Brixton – the flower garden of London

PC to Miss Crawshaw etc franked 16 De 14
Card dated 16-12-14

Dear Till

Just a few lines hoping this finds you all at home in the best of health as I am the same. Well Till we will soon be having Xmas here now, where are you going to this year Dollies? I hope you all have a good time at home only Tom and I won’t be there like last year, no drop of Lizzie. We are still on the go and there is plenty of mud out here I can assure you.

How are you getting on at Stewarts still blacking your nose? Have just heard from Jess she is getting on alright. How does Mattie get on for cold tea now it has gone up? I expect you all had a good time when Tom was home. Till I thought I was at Brixton when I was marching the other day for what should pass us was one of the Bon Marché motor lorries I gave the Bhoys a shout and said that Brixton was the Flower Garden of England and you should have heard the Bars (?) I got. Now I think this is all the news this time hoping to hear from you soon

Bid xxx

16th October 1914

It’s just as well Mabel got a letter from Frank as not much happened today and the Dorsets remained in billets for the day.

It can’t have been fun for Frank to contemplate spending Christmas in muddy Belgium. This flurry of letters home might reflect that fact that his attention is not wholly with fighting the Germans. It appears that Tom spent Christmas with Frank and the Family in Brixton the previous year. The more I read about Tom the more I am convinced that he is a cousin of Frank’s. The only problem is that the age of Caroline and Matthew Webster is a little bit young to have a 19-20 year old son. Caroline is 36 in 1914. Did Walter or Caroline have a child with an earlier partner? I cannot find anything that suggest this. Or is Tom another cousin from the Crawshaw side? This remains a mystery and it’s driving me nuts!

Frank uses the same phrase “blacking your nose” to describe Mabel’s duties at Stewarts. I imagine she is a waitress there. Anyone who has worked in a small catering business has to be a multi-tasker. My mother remembers Mabel being an excellent cook. Perhaps she learned from her father, “Stammering Sam”. She always had a stockpot ticking away on the stove. I still haven’t found any sources for this phrase.

Image of the Bon Marché department store in Brixton
Bon Marché department store in Brixton – circa 1912

Frank cheers as a Bon Marché lorry goes by. I’m not sure if the answer “bars” was an answer at all. The Bon Marché was a big department store in Brixton. In fact, it was the first purpose-built department store in the UK. It was started from the winning on a horse race and ended up as part of the John Lewis empire.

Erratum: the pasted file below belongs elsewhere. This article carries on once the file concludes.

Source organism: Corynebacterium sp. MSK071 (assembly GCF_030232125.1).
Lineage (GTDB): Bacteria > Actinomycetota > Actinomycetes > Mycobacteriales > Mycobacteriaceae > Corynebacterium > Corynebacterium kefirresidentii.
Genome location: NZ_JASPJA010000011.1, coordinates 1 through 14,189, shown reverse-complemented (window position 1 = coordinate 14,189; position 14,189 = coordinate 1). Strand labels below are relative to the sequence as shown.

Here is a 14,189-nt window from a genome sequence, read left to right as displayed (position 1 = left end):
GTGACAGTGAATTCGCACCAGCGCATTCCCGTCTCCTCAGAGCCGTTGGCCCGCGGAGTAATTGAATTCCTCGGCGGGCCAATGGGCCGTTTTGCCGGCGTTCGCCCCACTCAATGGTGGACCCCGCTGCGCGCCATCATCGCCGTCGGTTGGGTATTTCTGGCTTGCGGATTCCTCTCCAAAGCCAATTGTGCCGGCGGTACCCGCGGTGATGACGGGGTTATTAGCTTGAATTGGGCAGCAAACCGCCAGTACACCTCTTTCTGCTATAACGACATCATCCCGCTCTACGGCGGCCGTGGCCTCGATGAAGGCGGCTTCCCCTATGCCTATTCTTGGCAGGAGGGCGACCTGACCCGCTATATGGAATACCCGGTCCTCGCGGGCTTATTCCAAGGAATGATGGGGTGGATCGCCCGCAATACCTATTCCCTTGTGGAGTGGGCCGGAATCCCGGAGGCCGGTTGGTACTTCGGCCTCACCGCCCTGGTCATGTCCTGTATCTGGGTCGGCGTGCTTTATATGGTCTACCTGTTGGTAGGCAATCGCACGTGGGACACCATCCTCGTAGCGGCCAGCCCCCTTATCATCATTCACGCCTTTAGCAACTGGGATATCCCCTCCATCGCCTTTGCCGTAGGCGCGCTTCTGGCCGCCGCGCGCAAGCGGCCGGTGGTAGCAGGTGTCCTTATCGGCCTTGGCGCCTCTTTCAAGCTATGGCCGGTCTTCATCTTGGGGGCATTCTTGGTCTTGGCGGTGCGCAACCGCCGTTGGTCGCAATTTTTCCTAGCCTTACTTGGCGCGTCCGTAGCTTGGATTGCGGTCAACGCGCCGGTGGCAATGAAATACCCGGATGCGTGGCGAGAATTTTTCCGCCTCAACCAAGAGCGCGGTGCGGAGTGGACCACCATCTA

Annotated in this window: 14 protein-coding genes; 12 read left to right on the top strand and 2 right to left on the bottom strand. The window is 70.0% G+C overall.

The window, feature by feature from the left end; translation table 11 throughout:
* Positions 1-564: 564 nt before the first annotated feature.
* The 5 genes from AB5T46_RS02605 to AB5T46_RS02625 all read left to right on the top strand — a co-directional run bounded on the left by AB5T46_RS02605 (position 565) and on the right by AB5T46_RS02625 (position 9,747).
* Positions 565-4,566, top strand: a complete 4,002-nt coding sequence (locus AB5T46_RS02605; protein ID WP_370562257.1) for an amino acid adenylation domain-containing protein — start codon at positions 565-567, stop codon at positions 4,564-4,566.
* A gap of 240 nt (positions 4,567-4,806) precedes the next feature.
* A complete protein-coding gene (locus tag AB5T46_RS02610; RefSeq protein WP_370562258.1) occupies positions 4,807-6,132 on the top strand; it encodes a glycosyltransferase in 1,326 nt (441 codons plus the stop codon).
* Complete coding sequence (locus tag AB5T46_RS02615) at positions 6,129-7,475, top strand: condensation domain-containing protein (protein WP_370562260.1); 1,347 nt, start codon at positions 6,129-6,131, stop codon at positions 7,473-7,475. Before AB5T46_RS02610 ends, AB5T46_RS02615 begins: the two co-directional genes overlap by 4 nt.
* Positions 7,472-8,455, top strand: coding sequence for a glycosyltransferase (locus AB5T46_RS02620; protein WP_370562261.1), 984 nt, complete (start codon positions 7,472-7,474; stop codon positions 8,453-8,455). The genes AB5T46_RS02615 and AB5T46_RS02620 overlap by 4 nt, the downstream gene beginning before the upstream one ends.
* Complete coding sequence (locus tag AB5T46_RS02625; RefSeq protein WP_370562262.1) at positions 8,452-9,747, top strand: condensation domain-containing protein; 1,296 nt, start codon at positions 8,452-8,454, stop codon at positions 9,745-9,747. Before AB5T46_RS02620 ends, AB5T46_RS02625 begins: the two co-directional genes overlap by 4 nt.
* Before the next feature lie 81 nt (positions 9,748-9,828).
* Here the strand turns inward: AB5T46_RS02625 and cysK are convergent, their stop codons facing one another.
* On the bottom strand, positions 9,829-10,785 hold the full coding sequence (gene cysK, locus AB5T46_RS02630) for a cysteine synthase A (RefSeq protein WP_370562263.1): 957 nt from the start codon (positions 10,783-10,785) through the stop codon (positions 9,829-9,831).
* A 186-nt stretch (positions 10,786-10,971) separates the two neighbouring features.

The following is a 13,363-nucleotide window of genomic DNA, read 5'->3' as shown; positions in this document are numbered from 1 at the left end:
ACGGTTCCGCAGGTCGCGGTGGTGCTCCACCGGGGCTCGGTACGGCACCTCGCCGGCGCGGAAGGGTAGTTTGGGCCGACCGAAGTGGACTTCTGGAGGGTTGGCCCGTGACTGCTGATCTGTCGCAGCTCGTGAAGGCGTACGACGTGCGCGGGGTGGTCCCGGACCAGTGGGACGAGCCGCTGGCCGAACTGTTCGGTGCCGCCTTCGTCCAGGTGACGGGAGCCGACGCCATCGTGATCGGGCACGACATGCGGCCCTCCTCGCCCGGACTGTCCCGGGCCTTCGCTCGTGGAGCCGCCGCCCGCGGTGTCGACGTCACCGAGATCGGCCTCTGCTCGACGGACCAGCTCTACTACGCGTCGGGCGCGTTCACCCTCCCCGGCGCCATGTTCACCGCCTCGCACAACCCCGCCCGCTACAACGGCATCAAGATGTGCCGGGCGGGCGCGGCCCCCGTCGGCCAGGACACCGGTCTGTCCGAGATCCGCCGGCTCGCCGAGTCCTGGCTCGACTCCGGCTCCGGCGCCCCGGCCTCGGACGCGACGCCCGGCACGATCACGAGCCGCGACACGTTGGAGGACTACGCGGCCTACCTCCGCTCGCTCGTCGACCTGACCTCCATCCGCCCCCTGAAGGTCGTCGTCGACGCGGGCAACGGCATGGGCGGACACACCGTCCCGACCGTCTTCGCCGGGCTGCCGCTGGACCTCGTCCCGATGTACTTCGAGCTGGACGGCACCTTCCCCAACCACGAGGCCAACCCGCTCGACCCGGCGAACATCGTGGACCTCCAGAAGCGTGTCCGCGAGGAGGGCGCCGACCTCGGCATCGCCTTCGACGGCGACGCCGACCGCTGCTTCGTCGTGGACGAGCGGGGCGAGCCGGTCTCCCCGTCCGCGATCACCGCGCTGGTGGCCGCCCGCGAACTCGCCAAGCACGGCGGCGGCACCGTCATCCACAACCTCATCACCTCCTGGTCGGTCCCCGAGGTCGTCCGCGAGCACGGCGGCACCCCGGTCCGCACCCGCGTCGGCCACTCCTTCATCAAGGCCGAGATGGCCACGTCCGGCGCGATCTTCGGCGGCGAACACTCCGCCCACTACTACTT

Quite what one of their lorries was doing out at the front is anyone’s guess. It could have been one of the London buses (with adverts still on the sides) that had recently been commandeered for the front.  It could have even been a local delivery truck for another Bon Marché business. A Paris-based department store had a fleet of lorries for deliveries.

The Flower Garden of London may be a surprising monicker for the Brixton of today but road names like Lavender Hill in Clapham tells the story of South London’s past. Much of the area was farmland in the Eighteenth Century, giving way to the tide of housing that followed the railways as thy snaked their way to the suburbs. Apparently strawberries were Brixton’s speciality but I cannot find any primary sources confirming this. A lot of sloppy copying and pasting in tourist guides is propagating this rumour. You won’t find that kind of behaviour here. I change some of the the words around before posting.

British to the Backbone

PC to Miss Crawshaw, 29 Strathleven franked APO 24 No 15 still censor 137 – ‘No stamps available’ written on top of address side. Card dates 23-11-14

Dear Till

Many thanks for your welcome letter, and how glad I was to receive the parcel, which was very good of you and Aunt to send me out. Will Till I am getting on alright and still in the pink, it is getting terrible cold out here and I have had a heavy fall of snow.

Tell Mattie I would sooner be getting 18 pence and in the warm not much tell him. I have not heard from Tom yet. Jess dropped me a few lines and said she had heard from you. Well Till we are still in the thick of it but we are holding our own and even more.

Well Till Xmas will soon be here and I expect we shall have a cold time of it. Now I will conclude and will write a letter later on Love to all Bid.

23rd November 1914

The Dorsets moved HQ and A Company during the day due to shellfire. But there’s no indication in any records I can find today of where they were or where they moved to.

It seems to me that the fighting has died down a little bit and this is back up by reports in today’s edition of The Daily Telegraph, however unreliable as it has been in the past. Whether the quiet period is due to the freezing weather is hard to gauge. It’s certainly implied in the Telegraph. The ferocity of the recent fighting is undoubted, however. The casualty list runs over two pages today.